Unexpected approaches by agencies
Thread poster: Ildiko Santana
| | Csaba Ban
Local time: 01:20
English to Hungarian
| I received the same message || Oct 21, 2003 |
I received exactly the same message as you are quoting above. I also responded and heard nothing of the agency ever since.
On a more or less regular basis I am being approached directly by agencies, and most of the time they also specify the directory where they saw my details.
Unless it is a group message sent 100 Prozians, I always respond with my resume and any extra details specific to that particular job. In a busy period I always add that currently I am not available, but here are my details for future reference.
Meanwhile I try to check the credibility of the outfit: Blue Board, Better Business Bureau, general web search, etc.
Recently a certain agency approached me with a specific job. After a short web search I realized that they are listed on a different address than what they wrote to me. What's more, the website that bears their name points to translation agency, but in another country. In my response to them I asked them if they are the same agency as I found on the web. What do you expect? I have not heard of them any more...
In most cases, however, leads turn out to be actual jobs, some of them long-lasting.
If I keep track of these? I used to, but I should be happy if I have enough time to keep track of my actual jobs, deliverables and due payments.
Shortly: Some of these approaches are genuine and may lead to fruitful collaboration, so it is a good idea to respond.
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| | xxxMarc P
Local time: 01:20
German to English
| Unexpected approaches by agencies || Oct 21, 2003 |
Let's assume this agency is not on any known translators blacklist, you find favorable or no feedback on them. Do you respond?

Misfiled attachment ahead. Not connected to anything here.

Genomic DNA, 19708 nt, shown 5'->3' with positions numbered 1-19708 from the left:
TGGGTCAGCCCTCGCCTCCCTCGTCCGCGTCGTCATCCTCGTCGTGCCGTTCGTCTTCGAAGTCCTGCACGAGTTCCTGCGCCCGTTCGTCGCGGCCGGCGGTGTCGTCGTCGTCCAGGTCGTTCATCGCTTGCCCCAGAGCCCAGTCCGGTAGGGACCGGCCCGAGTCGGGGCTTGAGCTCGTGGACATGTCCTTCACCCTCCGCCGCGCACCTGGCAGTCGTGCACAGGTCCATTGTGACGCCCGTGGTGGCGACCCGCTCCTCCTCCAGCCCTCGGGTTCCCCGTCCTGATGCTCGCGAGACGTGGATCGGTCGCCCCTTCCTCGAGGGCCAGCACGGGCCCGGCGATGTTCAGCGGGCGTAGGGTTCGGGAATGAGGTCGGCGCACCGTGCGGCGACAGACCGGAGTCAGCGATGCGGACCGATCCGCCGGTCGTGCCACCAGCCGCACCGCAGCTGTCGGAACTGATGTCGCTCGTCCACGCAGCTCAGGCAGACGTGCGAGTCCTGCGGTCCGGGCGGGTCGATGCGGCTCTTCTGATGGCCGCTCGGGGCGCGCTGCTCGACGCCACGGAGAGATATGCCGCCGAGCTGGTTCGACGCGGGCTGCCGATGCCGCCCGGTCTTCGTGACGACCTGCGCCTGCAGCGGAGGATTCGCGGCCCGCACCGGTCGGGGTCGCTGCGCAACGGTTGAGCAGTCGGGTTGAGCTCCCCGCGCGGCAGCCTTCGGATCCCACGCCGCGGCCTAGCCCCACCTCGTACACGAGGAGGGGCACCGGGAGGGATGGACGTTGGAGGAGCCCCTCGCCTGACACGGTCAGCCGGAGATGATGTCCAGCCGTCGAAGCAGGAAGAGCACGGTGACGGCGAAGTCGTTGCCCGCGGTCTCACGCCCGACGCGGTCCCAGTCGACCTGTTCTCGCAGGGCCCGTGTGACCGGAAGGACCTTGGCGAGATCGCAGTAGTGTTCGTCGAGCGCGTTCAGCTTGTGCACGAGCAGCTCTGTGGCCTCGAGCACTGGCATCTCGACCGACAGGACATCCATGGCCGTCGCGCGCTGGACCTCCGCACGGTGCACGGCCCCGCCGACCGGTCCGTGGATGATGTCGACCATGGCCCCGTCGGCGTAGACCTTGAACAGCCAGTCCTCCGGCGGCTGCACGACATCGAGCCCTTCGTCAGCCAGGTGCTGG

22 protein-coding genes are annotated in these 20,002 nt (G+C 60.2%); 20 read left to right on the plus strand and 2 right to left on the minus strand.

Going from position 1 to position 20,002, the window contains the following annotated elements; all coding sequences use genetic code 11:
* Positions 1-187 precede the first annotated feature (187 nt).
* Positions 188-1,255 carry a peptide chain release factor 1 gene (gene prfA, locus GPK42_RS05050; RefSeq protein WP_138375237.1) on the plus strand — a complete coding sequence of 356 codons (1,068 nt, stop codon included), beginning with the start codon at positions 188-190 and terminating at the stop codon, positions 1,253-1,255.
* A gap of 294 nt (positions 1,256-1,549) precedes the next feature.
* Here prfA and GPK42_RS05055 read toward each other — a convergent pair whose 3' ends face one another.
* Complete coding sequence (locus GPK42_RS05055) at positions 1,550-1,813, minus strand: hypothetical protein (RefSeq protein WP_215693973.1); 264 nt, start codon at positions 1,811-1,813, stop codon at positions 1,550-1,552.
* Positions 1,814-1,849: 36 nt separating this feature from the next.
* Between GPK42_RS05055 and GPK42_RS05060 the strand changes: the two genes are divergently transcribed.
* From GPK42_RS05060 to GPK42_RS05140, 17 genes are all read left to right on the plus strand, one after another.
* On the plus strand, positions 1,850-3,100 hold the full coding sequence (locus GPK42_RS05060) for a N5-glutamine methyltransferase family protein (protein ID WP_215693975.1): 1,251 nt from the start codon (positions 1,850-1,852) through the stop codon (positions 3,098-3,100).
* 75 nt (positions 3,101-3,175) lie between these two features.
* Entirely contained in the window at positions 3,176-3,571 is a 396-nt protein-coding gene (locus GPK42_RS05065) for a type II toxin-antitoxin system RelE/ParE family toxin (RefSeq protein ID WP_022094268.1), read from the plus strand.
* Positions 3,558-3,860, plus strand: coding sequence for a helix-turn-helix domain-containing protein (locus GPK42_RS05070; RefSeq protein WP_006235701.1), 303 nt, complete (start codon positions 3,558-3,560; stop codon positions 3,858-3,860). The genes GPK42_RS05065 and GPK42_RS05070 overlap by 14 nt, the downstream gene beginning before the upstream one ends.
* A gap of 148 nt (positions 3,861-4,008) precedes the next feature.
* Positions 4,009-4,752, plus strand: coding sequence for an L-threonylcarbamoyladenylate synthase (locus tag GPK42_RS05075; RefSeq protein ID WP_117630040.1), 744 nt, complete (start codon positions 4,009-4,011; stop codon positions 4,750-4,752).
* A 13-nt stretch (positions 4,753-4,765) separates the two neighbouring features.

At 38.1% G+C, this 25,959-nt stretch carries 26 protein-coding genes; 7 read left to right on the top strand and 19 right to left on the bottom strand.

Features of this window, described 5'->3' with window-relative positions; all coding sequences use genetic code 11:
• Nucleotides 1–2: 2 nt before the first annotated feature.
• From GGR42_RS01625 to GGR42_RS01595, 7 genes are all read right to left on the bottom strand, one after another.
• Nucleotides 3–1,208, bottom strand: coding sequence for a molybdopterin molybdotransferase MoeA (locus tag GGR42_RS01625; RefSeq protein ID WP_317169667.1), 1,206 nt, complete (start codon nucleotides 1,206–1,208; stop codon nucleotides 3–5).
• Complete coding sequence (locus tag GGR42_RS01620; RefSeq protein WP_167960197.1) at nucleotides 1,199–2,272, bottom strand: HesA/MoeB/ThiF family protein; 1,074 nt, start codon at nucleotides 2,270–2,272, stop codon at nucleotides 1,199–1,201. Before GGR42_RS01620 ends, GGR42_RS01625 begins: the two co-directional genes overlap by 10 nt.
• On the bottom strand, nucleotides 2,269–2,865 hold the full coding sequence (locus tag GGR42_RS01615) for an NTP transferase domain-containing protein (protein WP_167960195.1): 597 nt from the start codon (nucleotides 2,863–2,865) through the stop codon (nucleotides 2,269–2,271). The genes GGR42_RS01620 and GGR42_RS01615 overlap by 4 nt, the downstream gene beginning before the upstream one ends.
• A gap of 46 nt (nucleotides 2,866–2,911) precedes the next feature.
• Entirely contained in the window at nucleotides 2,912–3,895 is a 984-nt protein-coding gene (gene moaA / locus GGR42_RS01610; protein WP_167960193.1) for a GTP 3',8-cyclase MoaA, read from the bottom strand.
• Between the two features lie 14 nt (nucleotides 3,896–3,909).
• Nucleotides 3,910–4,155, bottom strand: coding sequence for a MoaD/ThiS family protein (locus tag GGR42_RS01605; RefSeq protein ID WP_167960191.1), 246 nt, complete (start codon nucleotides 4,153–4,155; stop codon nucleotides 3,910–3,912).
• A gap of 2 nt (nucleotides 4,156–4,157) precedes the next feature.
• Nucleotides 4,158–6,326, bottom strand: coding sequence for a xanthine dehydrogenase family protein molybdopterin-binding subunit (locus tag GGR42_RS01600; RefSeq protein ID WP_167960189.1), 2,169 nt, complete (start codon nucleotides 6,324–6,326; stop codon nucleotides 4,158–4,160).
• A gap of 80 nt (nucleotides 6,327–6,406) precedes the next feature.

If the communication is addressed to me personally, I would consider it very unbusinesslike, not to say rude, not to respond, at least with an acknowledgement of the message.
Whether I actually provide a quote or not depends upon the circumstances. Unknown agencies seldom if ever send me documents with a request for a quote. In fact if they did, I would consider it bad practice. Normally, they want to know "my prices". In that case, a quick call to the agency and brief discussion of my price range is usually the best response.
If the communication is not addressed to me personally, i.e. just part of a mass-mailing, I don't feel obliged to respond and don't normally do so. Companies that mass-mail translators are generally more interested in price.
Provided you've responded but hear nothing back from the agency in question. Do you just ignore it or do you send a follow-up message?
Again, that is unbusinesslike and rude, reflects badly on the agency - and is likely to influence my willingness to work for them or not.
In ten years, I have only ever had one invoice not paid, by a company that went bankrupt. I have never involved solicitors or debt collectors and very rarely send reminders, even though I don't have formal terms and conditions. I think that my positive experience so far has something to do with listening for little "clues" like this before accepting orders.
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| | Yakov Tomara
Local time: 03:20
English to Russian
| | ntext
Local time: 18:20
German to English
| Respond, yes — chase after them, no || Oct 21, 2003 |
ildiko wrote:ectory and we are interested in knowing what your prices are for translation of documents [..] and what your turn-around time usually is. Our company has been in business for [..] years, and we provide translating services to the [..] professions. We [..] would welcome
1) You receive a \'request for quote\' from an agency, out of the blue. Example: \"We saw your name in the
the possibility of being able to work with you as one of our translators.\"
Let\'s assume this agency is not on any known translators blacklist, you find favorable or no feedback on them. Do you respond?[/quote]
Yes, I would respond. The only potential issue I see here is that the inquiry could be from someone who is not really interested in hiring you but is doing \"market research.\" It might be an individual translator trying to find out how much you charge — which presumably wouldn\'t be a big problem. But it might also be an attempt to find out who your clients are, in order to be able to get on your turf — if they\'re asking for references, client examples, translation samples, you may have a reason to be suspicious. Other than that I don\'t see why you shouldn\'t respond.